How can we drive down youth violence? – Part 2

Shaniqua continues to look back on a deep conversation at The Kickback, focusing on youth violence.

It was a real big conversation on June 18th, which means that I had to divide the write up into two parts, but that just means double the gems and knowledge for you. There is just so much to be taken from this discussion.

Part 1 focused on all that those present wanted to get off their chest about youth violence, and how mental health and youth violence are linked, so if you haven’t had a chance to read it yet, go and catch up now.

Photo by Antonia Green.

After speaking about the link between youth violence and mental health, I asked everyone if they thought that mental health support and services could contribute to prevention.

There was a mixture of yeahs and maybes, with Rhianna backing up her yeah by adding that people have to want to go to the services – “This is where we have to destigmatise counselling. The everyday person goes counselling,” Antonia expressed.

Hakeem thought that counselling should be part of the curriculum, with everyone having counselling once a week, which Rhianna responded to by saying that groups therapy would be more feasible. “Group therapy could be really good for youth violence,” Rhianna added.

I followed this up by asking if young people are aware of the mental health services and support available. Most didn’t think so, and Glenn added, “If they are aware, I don’t think they know how to reach out to them.” He later went further to say, “They don’t know what’s out there. They only know what’s in their environment.”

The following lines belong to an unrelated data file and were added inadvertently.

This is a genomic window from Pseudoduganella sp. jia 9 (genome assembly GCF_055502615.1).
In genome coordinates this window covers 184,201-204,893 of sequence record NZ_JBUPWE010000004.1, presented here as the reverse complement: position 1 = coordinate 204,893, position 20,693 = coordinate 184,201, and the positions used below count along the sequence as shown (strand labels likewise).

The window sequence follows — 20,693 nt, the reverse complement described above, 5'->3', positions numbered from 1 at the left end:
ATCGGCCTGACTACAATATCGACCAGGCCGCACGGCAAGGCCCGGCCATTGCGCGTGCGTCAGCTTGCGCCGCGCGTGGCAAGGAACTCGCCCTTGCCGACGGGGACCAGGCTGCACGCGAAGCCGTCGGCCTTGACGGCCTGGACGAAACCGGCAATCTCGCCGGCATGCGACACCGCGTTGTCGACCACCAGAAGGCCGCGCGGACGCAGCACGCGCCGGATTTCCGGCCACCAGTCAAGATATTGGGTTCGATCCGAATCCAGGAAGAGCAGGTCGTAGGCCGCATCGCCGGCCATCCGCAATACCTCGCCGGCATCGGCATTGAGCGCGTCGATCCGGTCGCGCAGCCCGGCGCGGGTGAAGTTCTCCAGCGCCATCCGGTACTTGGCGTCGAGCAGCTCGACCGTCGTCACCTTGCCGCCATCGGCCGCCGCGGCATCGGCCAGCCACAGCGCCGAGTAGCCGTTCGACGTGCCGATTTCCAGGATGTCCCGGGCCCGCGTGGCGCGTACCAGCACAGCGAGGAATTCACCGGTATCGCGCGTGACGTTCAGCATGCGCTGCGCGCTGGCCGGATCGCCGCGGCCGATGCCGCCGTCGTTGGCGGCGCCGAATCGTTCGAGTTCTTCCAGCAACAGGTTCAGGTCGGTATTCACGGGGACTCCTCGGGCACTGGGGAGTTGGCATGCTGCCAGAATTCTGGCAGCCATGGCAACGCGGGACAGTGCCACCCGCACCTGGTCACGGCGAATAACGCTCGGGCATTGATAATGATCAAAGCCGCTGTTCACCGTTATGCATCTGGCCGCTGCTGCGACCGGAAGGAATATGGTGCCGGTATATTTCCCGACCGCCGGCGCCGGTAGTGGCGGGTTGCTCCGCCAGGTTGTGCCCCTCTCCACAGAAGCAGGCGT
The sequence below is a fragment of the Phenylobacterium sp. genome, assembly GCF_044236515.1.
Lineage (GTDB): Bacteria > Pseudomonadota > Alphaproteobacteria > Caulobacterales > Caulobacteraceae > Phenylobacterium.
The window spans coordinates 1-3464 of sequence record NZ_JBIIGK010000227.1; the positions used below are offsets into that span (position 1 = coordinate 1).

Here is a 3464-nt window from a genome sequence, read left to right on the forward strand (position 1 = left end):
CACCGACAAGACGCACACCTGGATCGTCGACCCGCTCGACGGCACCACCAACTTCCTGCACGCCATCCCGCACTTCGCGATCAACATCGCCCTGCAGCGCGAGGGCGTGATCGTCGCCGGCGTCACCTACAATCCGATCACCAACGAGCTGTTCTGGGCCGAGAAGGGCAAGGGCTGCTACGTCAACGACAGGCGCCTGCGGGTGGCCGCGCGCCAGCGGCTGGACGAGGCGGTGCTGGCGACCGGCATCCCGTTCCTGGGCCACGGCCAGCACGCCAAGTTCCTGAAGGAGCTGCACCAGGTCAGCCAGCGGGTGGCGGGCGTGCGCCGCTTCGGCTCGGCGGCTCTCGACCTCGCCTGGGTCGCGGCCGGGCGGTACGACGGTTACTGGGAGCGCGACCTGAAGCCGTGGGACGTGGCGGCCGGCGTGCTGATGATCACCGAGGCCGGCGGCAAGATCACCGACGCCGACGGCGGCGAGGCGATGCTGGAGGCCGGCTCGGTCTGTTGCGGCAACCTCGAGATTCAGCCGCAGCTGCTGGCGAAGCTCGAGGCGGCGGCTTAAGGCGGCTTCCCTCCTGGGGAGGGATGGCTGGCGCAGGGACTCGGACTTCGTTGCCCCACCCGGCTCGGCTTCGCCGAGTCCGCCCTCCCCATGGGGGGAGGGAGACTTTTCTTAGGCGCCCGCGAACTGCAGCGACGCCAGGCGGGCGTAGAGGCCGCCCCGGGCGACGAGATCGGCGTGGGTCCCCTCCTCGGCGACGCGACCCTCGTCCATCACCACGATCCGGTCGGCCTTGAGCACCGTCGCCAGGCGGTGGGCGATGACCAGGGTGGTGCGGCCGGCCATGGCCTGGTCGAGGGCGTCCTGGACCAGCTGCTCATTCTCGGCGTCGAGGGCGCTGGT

Leeman thought that speaking about it on a social level could help, while Rhianna thought that the services need to go into schools and reveal themselves – “It needs to be more accessible and more options of therapy need to be more available.”

Photo by Antonia Green.

I then moved the conversation on from mental health, asking: “Why is there so much emphasis on weapons and acts of violence rather than the young people themselves?

Antonia quickly said, “It’s easier to focus on the weapon than the actual person. With a person, you actually have to talk to people and focus on them.” Rhianna thinks that the media pushes the knife agenda, because it elicits fear – “People are more likely to be scared of the knife than the person.”

Elliott also expressed that he never really understood the violent side of things, despite knowing people who carry out acts of violence.

Photo by Antonia Green.

When I asked if anyone had been personally affected by youth violence, Glenn said, “I have all my life.” He went deeper by sharing, “I’ve had friends that are dead now due to it. There have been times when I’ve thought, am I ever going to escape this?”

Glenn also doesn’t think that it’s always as easy to go to therapy – “I have friends that are still in that life and I’ve tried speaking to them, and that’s hard enough. Bringing someone in, they’ll be sceptical.”

A very interesting thing Glenn said was, “I’ve been stopped and searched more than I can count, and it is so jarring. It just provokes more violence.”

As Glenn continued to speak, more and more came up, which led to us touching on money and the process of growing up. This caused Leeman to make a point – which made me think real hard and stayed with me even after the conversation was done – “I know some men who act very young, because they are institutionalised. They’re stuck after coming out of jail.”

Photo by Antonia Green.

To round off the conversation, I asked the question, what steps can we take forward to make change and drive down youth violence?

  • “The government needs to sit down with one of the ringleaders and ask for their cooperation.  There needs to be more regulation.” – Elliott
  • “Engage.” – Elisha
  • “Maybe exploring the curriculum idea.” – Jamie
  • “Managing connection with social media.” – Leeman
  • “Talk to the young people.  Talk about what’s going on in their life.” – Rhianna

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